Tuesday, March 20, 2018

Map of the Patagonian Sea – © V. Falabella (WCS)

We identify the Patagonian Sea as the area around the Southern Cone of South America which is made up of waters from the Pacific and Atlantic Oceans.  The movement of waters resulting from tides and marine currents such as the Falklands (Malvinas), Brazil and Cape Horn currents connects areas that are far apart while transporting living organisms. The Patagonian Sea with its areas of influence stretches from southern Brazil to Tierra del Fuego in the Atlantic, whereas in the Pacific it stretches up to the channels and fjords in southern Chile. This enormous ecosystem of at least 3,000,000 Km2, comprises coastal environments, islands, submarine plains, submerged slopes and deep abysses from the surface to the seabed. The Patagonian Sea includes large scale and productive oceanic fronts. It also comprises important fisheries as well as foraging and migration areas for turtles, seabirds and marine mammals.  From the political angle it includes provincial jurisdictions, territorial seas, exclusive economic zones of various countries and international waters or high seas.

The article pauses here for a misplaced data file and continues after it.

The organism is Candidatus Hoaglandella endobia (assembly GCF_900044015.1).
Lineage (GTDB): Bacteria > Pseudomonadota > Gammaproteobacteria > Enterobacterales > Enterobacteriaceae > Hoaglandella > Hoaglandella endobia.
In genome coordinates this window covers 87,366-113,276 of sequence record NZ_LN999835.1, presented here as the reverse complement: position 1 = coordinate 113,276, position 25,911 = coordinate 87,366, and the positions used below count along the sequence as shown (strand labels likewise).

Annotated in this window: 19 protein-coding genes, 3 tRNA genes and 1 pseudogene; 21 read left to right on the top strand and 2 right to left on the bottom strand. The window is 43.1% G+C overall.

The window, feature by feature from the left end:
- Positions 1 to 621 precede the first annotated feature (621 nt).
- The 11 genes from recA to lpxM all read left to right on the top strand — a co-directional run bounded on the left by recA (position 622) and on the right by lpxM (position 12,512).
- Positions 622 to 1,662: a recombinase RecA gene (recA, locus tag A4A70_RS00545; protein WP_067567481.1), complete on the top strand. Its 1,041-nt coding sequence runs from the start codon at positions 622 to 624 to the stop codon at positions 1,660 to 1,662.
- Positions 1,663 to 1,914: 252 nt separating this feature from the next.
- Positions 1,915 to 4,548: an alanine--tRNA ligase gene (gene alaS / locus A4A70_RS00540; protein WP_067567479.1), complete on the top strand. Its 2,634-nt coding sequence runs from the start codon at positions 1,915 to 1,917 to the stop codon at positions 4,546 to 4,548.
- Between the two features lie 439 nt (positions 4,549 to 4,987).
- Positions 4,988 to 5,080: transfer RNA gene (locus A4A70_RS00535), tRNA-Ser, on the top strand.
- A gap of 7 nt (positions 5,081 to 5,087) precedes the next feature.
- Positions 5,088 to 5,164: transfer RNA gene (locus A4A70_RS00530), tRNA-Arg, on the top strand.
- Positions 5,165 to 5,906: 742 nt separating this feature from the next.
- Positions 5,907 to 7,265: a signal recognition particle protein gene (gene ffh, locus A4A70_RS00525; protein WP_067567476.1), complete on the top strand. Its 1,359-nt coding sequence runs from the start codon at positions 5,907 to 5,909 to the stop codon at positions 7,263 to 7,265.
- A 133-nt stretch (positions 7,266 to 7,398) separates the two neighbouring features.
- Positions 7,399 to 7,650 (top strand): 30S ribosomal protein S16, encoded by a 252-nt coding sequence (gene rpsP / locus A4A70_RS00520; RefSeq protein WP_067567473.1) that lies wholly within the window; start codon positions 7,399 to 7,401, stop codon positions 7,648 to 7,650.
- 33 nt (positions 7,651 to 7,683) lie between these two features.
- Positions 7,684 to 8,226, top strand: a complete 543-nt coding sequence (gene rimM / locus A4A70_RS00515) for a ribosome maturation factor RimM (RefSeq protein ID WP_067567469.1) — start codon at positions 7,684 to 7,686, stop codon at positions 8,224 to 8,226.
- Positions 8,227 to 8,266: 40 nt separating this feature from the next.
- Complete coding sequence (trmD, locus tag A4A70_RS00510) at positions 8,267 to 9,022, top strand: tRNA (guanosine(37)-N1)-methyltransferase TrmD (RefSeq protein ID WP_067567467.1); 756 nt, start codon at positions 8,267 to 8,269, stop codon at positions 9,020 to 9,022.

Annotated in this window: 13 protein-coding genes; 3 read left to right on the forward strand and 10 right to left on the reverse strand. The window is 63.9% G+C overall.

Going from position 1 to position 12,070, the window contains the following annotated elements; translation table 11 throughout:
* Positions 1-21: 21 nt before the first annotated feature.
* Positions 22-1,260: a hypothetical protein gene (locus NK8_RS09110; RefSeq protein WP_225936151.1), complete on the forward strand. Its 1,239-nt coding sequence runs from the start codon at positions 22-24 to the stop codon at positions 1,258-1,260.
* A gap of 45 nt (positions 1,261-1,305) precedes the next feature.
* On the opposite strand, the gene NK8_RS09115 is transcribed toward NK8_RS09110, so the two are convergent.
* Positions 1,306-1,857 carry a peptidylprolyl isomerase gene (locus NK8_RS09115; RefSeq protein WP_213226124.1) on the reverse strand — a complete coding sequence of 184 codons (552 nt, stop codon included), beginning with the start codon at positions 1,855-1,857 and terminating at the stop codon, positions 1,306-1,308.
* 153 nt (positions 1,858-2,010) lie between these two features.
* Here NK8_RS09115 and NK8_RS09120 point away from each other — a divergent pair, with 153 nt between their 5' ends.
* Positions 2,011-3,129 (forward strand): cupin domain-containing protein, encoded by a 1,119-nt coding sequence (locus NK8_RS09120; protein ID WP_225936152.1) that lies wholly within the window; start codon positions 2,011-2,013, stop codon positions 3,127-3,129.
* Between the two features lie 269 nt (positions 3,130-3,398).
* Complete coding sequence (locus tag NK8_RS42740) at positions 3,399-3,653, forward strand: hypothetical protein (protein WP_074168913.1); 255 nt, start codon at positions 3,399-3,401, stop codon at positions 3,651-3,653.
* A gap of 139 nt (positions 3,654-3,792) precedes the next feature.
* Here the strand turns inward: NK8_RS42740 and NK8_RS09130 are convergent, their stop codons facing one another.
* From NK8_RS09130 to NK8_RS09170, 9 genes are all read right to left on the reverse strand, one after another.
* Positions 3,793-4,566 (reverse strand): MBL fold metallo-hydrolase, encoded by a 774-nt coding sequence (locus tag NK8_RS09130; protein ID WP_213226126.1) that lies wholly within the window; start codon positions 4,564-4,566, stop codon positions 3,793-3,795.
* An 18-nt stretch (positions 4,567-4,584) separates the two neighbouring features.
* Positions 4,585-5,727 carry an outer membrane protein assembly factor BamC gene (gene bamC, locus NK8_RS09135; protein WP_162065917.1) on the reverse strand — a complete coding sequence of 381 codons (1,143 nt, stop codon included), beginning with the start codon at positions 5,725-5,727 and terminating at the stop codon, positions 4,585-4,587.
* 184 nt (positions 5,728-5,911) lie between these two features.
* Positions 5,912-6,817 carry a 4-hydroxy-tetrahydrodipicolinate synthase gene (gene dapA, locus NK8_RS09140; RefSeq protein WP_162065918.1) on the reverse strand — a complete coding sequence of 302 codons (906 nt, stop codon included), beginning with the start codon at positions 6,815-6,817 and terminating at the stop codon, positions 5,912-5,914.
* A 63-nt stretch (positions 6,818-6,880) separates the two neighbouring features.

Why should we concern ourselves with such a vast transnational marine area? Because the oceanographic and ecological processes of these seas take place over very extense sectors.  Marine currents and fauna movements cross political boundaries.   In order to promote conservation of this ocean area we have to think in large scale terms and encourage cooperation among countries, organizations, scientists and authorities.

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